Here's his thoughts on having representation with a "group of four" equity sub-categories from "Eight (8) lessons from 80 years of market history."

"...there's magic in combining all four of these in one portfolio. Over 84 years from 1930 through 2013, this Group of Four (S & P 500, large cap value, small cap, and small cap value) boosted the annual return from 9.7% to 12%."

http://www.marketwatch.com/story/8-less ... 2014-11-19

For long-term investors who agree with the merits of Merriman's critique, and who then may consider going beyond a "simple" portfolio to address the gaps in VTSAX, here are Merriman's recommendations of Vanguard funds for tax-deferred and taxable portfolios:

http://paulmerriman.com/vanguard/

Good luck to everyone in the markets! :happy
“Everyone is a disciplined, long-term investor until the market goes down.” – Steve Forbes
User avatar
JoMoney
Posts: 11355
Joined: Tue Jul 23, 2013 5:31 am

Re: Vanguard Total Stock Market Index Fund (VTSAX)

Post by JoMoney »

The advantage of owning the Total Stock Market is that it assures you will get the average performance of the market, which is something Merriman and others who would suggest performance chasing schemes can't. Holding some other portfolio will perform differently, maybe better, maybe worse.
The whole small-cap/value tilting is definitely a popular strategy... which I don't think bodes well for it's future prospects, but you make your bet you take your chances.
"To achieve satisfactory investment results is easier than most people realize; to achieve superior results is harder than it looks." - Benjamin Graham
User avatar
Uncle Pennybags
Posts: 1836
Joined: Tue Oct 28, 2014 2:05 am

Re: Vanguard Total Stock Market Index Fund (VTSAX)

Post by Uncle Pennybags »

Rx 4 investing wrote:Retirement expert Paul Merriman does not believe Total Stock Market Fund (VTSAX) is the best fund in the Vanguard's fleet. In this article, Merriman explains what VTSAX is lacking...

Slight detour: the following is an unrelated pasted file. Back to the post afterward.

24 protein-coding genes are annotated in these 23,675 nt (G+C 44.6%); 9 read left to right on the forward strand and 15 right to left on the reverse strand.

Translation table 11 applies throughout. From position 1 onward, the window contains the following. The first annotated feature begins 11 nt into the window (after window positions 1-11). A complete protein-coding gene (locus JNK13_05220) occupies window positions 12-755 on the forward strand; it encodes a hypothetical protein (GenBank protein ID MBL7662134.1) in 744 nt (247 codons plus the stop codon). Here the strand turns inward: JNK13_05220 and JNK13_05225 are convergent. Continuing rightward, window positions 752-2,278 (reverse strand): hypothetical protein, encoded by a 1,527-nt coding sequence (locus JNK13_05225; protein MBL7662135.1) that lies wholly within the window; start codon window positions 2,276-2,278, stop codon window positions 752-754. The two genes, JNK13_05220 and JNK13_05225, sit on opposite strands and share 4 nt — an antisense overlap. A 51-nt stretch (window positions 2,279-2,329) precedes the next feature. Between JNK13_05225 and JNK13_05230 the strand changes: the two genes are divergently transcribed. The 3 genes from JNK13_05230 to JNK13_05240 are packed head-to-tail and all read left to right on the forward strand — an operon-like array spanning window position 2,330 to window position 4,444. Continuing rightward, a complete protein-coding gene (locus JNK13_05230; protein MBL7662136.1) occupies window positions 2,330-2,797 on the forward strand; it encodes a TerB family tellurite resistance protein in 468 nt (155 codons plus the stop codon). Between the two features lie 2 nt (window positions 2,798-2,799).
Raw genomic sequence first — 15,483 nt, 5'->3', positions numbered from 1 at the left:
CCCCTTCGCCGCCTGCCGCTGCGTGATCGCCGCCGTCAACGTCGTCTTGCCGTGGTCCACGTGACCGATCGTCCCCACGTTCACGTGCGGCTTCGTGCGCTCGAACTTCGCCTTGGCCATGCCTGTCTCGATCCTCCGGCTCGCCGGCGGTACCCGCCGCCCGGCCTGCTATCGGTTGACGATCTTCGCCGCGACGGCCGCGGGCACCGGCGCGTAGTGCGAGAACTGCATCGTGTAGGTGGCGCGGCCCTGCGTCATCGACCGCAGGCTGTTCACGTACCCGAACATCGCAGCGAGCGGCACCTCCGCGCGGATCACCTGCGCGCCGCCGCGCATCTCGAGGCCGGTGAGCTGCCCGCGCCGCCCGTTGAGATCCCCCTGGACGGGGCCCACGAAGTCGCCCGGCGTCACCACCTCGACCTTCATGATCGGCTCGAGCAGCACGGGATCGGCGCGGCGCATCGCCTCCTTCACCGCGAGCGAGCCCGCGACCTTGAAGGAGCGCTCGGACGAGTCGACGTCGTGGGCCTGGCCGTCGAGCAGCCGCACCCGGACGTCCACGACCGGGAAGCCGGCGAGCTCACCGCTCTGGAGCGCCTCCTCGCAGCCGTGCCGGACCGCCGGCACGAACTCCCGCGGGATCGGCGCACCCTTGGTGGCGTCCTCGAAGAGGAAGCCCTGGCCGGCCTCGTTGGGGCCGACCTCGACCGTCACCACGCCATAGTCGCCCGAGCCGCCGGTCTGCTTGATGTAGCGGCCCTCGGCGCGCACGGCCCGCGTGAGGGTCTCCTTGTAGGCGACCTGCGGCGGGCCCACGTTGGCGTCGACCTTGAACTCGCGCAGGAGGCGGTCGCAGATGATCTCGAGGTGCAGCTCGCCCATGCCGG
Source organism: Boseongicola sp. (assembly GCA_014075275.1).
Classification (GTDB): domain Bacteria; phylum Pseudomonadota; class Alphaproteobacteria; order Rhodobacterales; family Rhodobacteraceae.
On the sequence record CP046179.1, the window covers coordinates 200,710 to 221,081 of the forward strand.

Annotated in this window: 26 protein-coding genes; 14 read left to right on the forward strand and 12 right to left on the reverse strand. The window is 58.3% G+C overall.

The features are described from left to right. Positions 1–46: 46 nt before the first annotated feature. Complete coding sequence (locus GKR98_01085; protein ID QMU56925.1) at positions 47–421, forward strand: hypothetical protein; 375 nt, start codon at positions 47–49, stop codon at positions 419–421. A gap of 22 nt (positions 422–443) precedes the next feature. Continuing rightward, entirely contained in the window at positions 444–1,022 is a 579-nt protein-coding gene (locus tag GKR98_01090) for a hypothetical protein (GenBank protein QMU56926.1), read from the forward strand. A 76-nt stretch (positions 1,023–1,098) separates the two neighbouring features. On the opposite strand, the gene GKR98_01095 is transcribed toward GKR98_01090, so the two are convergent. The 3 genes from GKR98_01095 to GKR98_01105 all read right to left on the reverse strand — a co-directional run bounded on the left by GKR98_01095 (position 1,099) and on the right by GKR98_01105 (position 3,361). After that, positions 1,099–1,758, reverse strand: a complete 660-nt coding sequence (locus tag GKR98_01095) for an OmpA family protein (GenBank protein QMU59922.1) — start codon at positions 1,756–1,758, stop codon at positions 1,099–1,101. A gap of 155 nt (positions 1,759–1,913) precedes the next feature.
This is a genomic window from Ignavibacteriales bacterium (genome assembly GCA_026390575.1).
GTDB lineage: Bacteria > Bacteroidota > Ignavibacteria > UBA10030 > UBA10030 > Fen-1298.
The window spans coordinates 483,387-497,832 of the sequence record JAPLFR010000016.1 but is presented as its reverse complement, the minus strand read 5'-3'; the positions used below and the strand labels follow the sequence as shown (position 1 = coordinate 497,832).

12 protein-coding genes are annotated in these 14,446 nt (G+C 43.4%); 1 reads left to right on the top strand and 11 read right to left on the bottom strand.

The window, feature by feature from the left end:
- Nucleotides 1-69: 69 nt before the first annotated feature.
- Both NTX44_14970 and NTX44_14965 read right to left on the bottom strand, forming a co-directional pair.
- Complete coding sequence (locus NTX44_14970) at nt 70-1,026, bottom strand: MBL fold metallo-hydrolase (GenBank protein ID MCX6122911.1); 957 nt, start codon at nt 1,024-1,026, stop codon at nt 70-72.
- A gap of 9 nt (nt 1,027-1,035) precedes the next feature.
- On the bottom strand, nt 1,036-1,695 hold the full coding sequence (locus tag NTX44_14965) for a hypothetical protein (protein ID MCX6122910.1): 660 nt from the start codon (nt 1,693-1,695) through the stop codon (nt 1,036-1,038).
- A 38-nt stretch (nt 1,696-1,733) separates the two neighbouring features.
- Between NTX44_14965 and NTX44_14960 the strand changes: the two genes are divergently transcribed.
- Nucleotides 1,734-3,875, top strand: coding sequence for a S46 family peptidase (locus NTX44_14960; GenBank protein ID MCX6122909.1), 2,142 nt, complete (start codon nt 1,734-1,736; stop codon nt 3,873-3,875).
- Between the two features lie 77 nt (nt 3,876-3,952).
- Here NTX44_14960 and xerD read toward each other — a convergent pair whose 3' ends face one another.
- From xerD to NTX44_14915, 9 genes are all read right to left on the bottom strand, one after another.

"Experts" need something to write about. Not much to to write about with the three fund portfolio investing.
Stonebr
Posts: 1472
Joined: Wed Jan 21, 2009 11:19 am
Location: Maine

Re: Vanguard Total Stock Market Index Fund (VTSAX)

Post by Stonebr »

I first read about the "superiority" of small cap in 1982. It was a long wait -- about 20 years -- for the payoff. By then I had gray hair.
"have more than thou showest, | speak less than thou knowest" -- The Fool in King Lear
jay22
Posts: 897
Joined: Thu Aug 23, 2012 8:56 am
Location: Sacramento, CA

Re: Vanguard Total Stock Market Index Fund (VTSAX)

Post by jay22 »

Rx 4 investing wrote:For consideration...

Retirement expert Paul Merriman does not believe Total Stock Market Fund (VTSAX) is the best fund in the Vanguard's fleet. In this article, Merriman explains what VTSAX is lacking...

"To add a meaningful boost to the S&P 500, an index needs value stocks. The best data at my disposal indicates that over the long haul, small-cap value stocks returned 14.4%, far better than the S&P 500's 9.7% return. "

http://www.marketwatch.com/story/why-va ... 2014-12-03

Here's his thoughts on having representation with a "group of four" equity sub-categories from "Eight (8) lessons from 80 years of market history."

"...there's magic in combining all four of these in one portfolio. Over 84 years from 1930 through 2013, this Group of Four (S & P 500, large cap value, small cap, and small cap value) boosted the annual return from 9.7% to 12%."

http://www.marketwatch.com/story/8-less ... 2014-11-19

For long-term investors who agree with the merits of Merriman's critique, and who then may consider going beyond a "simple" portfolio to address the gaps in VTSAX, here are Merriman's recommendations of Vanguard funds for tax-deferred and taxable portfolios:

http://paulmerriman.com/vanguard/

Good luck to everyone in the markets! :happy
The biggest problem with Merriman's argument is that he bases this recommendation on Small Cap's past performance. Who knows if this will continue or not.
Post Reply